Back in the day when I was playing Super Mario Bros on my Nintendo, never would I have imagined that video game consoles would come to this one day, this is awesome!


Source: CNET News
July 11, 2007

At a press conference today, Nintendo announced Wii Fit. Like its name implies, Wii Fit is a fitness game for the Nintendo Wii. Like Brain Age used the Nintendo DS to exercise your brain, Wii Fit will use the Wii to exercise your body. The game will offer 40 different activities, ranging from aerobics to balance, to help keep you physically fit. Just like Brain Age and Wii Sports, Wii Fit will record and track various performance statistics, so you can watch your progress over time.

Surprisingly, Wii Fit centers on not Wiimote, but an entirely new controller, the Wii Balance Board. The WBB is a flat surface you lay on the floor that wirelessly connects to the Wii, just like the Wiimote. Stand on the board and it will measure your weight and balance, letting the game track just how you're standing, leaning, shifting on your feet, or otherwise moving. It seems like a combination of the Wiimote and a Dance Dance Revolution pad.


To see a video of Shigeru Miyamoto introducing the Wii Balance Board, click below:

CNET.com - Wii Balance Board demonstration

Why is this so amazing? Check out the features:

Wii Fit also uses the Wii Balance Board for daily tests. These evaluate two key measures that a household can track via progress charts:

• Body Mass Index (BMI): A weight evaluation based on a ratio of weight to height.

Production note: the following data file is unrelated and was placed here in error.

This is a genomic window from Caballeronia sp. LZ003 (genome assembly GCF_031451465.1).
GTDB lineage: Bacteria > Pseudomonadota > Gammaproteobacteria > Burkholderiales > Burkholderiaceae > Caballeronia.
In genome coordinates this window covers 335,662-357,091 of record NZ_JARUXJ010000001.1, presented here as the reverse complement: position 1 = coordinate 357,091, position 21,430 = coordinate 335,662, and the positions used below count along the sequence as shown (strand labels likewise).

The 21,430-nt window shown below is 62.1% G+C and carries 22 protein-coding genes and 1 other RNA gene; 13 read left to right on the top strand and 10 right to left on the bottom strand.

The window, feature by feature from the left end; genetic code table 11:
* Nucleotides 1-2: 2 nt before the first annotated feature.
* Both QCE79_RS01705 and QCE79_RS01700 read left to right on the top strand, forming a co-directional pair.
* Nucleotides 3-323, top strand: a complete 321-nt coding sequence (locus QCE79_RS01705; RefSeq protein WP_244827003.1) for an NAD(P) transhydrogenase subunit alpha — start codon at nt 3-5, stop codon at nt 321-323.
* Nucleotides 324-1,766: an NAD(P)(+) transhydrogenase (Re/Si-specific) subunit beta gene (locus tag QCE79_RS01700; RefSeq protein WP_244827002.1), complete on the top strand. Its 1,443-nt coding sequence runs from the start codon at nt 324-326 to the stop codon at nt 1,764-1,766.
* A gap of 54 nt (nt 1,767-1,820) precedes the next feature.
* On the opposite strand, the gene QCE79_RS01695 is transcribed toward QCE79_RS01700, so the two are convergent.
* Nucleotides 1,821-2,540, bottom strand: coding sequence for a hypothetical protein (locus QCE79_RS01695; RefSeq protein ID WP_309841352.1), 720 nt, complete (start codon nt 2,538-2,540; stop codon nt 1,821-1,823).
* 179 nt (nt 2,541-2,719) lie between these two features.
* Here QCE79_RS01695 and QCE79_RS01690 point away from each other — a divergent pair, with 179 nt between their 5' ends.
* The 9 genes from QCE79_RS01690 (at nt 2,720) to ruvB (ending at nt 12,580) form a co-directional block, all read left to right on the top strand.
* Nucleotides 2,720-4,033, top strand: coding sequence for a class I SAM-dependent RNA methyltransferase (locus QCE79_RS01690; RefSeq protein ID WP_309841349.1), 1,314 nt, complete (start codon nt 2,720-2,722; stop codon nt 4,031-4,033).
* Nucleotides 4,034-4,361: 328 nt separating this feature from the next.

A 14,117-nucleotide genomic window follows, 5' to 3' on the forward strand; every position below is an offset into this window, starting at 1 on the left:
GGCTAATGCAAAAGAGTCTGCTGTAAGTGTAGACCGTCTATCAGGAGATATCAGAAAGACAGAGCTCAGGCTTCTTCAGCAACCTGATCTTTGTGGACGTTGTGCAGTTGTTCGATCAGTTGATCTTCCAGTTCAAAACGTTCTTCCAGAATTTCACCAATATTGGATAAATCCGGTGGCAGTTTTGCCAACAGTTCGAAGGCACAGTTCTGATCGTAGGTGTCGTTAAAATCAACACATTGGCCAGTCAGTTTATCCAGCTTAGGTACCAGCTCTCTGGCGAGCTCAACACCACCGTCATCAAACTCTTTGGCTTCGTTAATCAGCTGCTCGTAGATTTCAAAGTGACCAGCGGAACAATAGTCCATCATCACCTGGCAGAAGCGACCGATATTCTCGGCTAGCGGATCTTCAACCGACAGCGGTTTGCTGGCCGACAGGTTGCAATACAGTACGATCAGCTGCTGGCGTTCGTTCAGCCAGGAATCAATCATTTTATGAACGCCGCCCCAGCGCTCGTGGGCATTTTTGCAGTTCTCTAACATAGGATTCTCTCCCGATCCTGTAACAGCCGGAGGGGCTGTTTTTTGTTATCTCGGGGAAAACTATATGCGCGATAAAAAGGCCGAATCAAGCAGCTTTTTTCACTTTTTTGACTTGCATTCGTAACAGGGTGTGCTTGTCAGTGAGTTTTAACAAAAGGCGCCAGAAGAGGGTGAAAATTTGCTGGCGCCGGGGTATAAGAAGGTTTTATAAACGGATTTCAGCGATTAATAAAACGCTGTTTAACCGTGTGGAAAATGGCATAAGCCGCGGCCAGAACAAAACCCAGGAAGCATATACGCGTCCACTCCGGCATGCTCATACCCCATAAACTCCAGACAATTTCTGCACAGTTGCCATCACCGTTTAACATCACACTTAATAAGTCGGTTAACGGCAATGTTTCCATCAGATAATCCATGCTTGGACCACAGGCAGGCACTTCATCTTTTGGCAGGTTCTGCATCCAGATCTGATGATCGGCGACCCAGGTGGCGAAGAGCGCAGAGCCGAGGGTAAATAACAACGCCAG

• Wii Fit Age: The Wii Fit Age is measured by factoring the user's BMI reading, testing the user's center of gravity and conducting quick balance tests.

Lean to block soccer balls, swivel hips to power hoop twirls or balance to hold the perfect yoga pose. As users stand on the Wii Balance Board, included with Wii Fit, their body's overall balance is tied to the game in a way they've never experienced before.

Wii Fit includes more than 40 types of training activities designed to appeal to all members of a household. Training falls into four fitness categories:

• Aerobic Exercise: 10-minute exercises that are designed to get the heart pumping.
• Muscle Conditioning: Controlled motions using arms, legs and other body parts.
• Yoga Poses: Classic poses that focus on balance and stretching.
• Balance Games: Fun activities, such as ski jumping and heading soccer balls, that challenge the player's overall body balance.


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